Question: When should employers appeal the notice of an employee’s subsidized enrollment in the Covered California state exchange?
Compliance Team Response:
What Are the Notices?
These notices are technically referred to as Section 1411 Certifications in the ACA. However, they’re more commonly referred to as Employer Exchange Notices or Covered California Employer Notices.
The notice informs employers that one or more of their employees have been conditionally approved for subsidies (the Advance Premium Tax Credit) to pay for coverage on the exchange (e.g., Covered California).
What Do the Notices Look Like?
There is a sample notice from Covered California.
Why Should Employers Care?
- These notices of employee subsidies for exchange coverage form the basis for triggering the ACA employer mandate pay or play penalties; and
- Employees may have to repay all or a large portion of the subsidies if they were offered affordable coverage that provides minimum value under your plan.
Where Can We Get More Info?
- ABD Office Hours Webinar: Section 1411 Certifications: How to Handle Notices from the Exchange
- Covered California Employer Notice of Employee Coverage Quick Guide: http://hbex.coveredca.com/toolkit/PDFs/Employer-Notifiction-of-Employee-Coverage-Quick-Guide-FINAL.pdf
Should the Employer Appeal?
The recommended approach will depend on the employee’s full-time status, whether the employer offered coverage, and whether that coverage was affordable and provided minimum value (MV):
- Full-Time Employee Offered Affordable/MV Coverage by the Employer: Strongly Recommend Appeal
Appealing the subsidy determination will:
- Protect the employer against potential ACA employer mandate pay or play penalties from the IRS (i.e., the A Penalty or the B Penalty under §4980H); and
- Avoid the employee having to repay all or a large portion of the subsidies on his or her individual tax return at the end of the year.
- Full-Time Employee NOT Offered Affordable/MV Coverage by the Employer: Do Not Appeal
In this case, the employee was correctly awarded the subsidy (assuming the employee correctly estimated household income to be within 400% of the federal poverty line—which is not a determination related to the employer). There is nothing to appeal.
This will serve as notice that the employer will be subject to pay or play penalties (via subsequent IRS Letter 226J) as follows:
- Offered coverage to at least 95% of full-time employees: The §4980H(b) penalty, sometimes referred to as the “B Penalty” or the “Tack Hammer Penalty.” The penalty is $290/month ($3,480 annualized) for each month the employee was full-time, not offered coverage, and receiving subsidized coverage on the exchange.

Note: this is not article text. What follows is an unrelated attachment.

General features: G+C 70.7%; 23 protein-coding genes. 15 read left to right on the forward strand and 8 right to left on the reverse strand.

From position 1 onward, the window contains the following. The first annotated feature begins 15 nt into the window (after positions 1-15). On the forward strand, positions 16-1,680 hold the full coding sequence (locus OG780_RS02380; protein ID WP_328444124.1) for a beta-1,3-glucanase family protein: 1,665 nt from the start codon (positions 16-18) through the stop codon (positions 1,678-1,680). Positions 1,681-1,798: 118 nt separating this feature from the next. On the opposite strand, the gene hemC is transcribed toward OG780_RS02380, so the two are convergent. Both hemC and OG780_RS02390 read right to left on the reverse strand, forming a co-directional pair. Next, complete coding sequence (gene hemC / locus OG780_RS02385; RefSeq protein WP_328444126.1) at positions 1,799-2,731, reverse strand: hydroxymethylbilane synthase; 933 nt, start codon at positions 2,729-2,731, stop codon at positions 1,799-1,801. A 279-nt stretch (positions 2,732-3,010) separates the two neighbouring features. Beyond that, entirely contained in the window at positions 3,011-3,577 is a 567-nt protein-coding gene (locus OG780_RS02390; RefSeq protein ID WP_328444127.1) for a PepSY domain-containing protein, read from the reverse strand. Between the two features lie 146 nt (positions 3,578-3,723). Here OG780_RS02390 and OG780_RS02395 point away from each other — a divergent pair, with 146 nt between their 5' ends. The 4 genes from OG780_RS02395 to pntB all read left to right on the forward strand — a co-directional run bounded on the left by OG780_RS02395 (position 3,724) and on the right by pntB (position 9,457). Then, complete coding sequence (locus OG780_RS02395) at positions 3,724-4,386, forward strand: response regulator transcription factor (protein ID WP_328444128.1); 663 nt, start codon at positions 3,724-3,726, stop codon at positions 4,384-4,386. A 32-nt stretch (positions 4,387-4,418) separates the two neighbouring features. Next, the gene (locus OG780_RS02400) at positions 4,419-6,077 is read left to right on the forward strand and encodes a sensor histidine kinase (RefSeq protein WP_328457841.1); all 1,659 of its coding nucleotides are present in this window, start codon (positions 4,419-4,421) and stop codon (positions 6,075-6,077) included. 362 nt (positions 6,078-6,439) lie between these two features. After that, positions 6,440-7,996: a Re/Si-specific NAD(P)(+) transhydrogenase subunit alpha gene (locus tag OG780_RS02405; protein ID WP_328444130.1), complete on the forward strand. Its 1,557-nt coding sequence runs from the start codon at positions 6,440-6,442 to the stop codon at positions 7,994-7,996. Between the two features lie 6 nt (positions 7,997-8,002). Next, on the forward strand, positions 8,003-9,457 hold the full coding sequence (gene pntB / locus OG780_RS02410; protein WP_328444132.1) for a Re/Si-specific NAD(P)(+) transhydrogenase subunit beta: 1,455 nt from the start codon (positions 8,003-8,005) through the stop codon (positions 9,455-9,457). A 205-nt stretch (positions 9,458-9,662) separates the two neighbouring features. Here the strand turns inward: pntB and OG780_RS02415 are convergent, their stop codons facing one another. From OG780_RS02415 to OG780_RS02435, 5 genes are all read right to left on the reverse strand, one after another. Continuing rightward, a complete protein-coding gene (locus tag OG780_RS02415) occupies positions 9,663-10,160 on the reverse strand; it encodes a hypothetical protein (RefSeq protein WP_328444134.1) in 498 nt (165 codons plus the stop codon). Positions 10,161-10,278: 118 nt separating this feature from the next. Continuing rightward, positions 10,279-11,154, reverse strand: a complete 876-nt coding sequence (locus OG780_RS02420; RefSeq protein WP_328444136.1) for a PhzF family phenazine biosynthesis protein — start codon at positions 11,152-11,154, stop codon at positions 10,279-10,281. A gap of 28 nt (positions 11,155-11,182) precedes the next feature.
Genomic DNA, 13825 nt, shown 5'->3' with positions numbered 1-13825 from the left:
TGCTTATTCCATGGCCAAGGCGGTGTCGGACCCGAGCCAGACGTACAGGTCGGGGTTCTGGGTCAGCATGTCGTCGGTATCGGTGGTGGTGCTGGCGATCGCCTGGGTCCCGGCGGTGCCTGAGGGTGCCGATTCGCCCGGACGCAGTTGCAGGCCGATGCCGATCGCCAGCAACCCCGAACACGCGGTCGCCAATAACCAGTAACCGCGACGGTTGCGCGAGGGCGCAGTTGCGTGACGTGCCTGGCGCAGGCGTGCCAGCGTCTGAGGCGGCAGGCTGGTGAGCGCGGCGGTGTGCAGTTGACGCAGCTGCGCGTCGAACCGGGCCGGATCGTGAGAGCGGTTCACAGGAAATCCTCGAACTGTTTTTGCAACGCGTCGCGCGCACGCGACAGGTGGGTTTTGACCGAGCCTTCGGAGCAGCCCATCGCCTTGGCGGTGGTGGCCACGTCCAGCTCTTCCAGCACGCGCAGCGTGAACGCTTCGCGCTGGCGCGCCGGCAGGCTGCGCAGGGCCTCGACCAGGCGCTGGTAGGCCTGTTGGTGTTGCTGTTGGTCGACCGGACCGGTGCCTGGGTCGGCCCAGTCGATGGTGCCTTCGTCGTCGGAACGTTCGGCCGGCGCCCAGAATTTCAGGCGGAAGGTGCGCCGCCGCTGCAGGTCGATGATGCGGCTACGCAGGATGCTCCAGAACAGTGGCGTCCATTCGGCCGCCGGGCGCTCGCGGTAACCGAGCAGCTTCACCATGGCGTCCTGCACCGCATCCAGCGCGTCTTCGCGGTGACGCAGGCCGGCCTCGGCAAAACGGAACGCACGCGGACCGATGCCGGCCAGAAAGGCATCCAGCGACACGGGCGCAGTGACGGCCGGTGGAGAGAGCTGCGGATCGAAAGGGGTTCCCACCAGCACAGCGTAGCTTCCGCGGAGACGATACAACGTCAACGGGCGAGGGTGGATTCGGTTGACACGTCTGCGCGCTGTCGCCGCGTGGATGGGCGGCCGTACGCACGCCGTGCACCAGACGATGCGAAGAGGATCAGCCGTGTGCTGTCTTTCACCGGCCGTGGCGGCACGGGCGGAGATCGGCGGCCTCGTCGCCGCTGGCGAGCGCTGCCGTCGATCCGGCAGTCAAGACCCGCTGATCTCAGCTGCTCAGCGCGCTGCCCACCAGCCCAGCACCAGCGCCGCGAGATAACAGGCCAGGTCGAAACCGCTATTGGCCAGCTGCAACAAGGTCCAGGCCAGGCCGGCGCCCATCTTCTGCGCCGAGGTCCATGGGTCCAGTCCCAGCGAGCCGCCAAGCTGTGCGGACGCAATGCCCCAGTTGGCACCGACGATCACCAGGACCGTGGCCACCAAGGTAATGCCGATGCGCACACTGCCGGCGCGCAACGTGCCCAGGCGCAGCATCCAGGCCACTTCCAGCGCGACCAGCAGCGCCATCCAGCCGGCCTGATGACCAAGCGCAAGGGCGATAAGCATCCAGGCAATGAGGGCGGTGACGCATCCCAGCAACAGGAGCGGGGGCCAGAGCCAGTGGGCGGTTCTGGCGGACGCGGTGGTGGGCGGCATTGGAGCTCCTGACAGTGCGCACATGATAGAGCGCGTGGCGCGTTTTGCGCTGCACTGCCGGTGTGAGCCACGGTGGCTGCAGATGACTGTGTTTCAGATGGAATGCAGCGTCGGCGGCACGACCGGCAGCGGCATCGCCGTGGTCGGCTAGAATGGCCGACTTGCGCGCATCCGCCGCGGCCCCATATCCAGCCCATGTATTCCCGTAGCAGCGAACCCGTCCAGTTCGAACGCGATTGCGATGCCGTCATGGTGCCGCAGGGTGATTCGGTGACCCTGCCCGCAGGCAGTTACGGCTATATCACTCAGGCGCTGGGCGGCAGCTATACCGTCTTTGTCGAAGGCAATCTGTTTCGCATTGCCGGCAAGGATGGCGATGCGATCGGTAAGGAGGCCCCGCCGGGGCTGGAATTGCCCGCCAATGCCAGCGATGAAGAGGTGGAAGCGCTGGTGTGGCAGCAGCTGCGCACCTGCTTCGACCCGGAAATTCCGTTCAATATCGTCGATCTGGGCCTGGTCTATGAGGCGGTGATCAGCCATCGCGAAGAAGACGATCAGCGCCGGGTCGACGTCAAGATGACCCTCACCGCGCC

- Did NOT offer coverage to at least 95% of full-time employees: The §4980H(a), sometimes referred to as the “A Penalty” or the “Sledge Hammer Penalty.” The penalty is $193.33/month ($2,320 annualized) multiplied by all full-time employees (reduced by the first 30) for each month the employer failed to offer coverage to at least 95% of full-time employees, and at least one full-time employee was receiving subsidized exchange coverage.
For a full summary of the ACA employer mandate penalties and the ACA affordability determination, see our ABD Compliance Alert: How the 2019 ACA Affordability Increase to 9.86% Affects Employers.
- Part-Time Employee Offered Affordable/MV Coverage: Consider Appeal
The employer does not face potential pay or play penalty liability for part-time employees. However, we still recommend that employers consider appealing to prevent employees from having to repay all or a large portion of the subsidies on their individual tax return at the end of the year.
- Part-Time Employee NOT Offered Affordable/MV Coverage: Do Not Appeal
In this case, the employee was correctly awarded the subsidy (assuming the employee correctly estimated household income to be within 400% of the federal poverty line—which is not a determination related to the employer). There is nothing to appeal, and there are no ACA employer mandate potential pay or play penalties because the employee was part-time.
How Does the Employer Appeal?
The appeal process is handled through healthcare.gov (even for Covered California enrollments): https://www.healthcare.gov/downloads/marketplace-employer-appeal-form.pdf.
If the employer wishes to appeal, it must do so within 90 days of the date of the notice.
Disclaimer: The intent of this analysis is to provide the recipient with general information regarding the status of, and/or potential concerns related to, the recipient’s current employee benefits issues. This analysis does not necessarily fully address the recipient’s specific issue, and it should not be construed as, nor is it intended to provide, legal advice. Furthermore, this message does not establish an attorney-client relationship. Questions regarding specific issues should be addressed to the person(s) who provide legal advice to the recipient regarding employee benefits issues (e.g., the recipient’s general counsel or an attorney hired by the recipient who specializes in employee benefits law).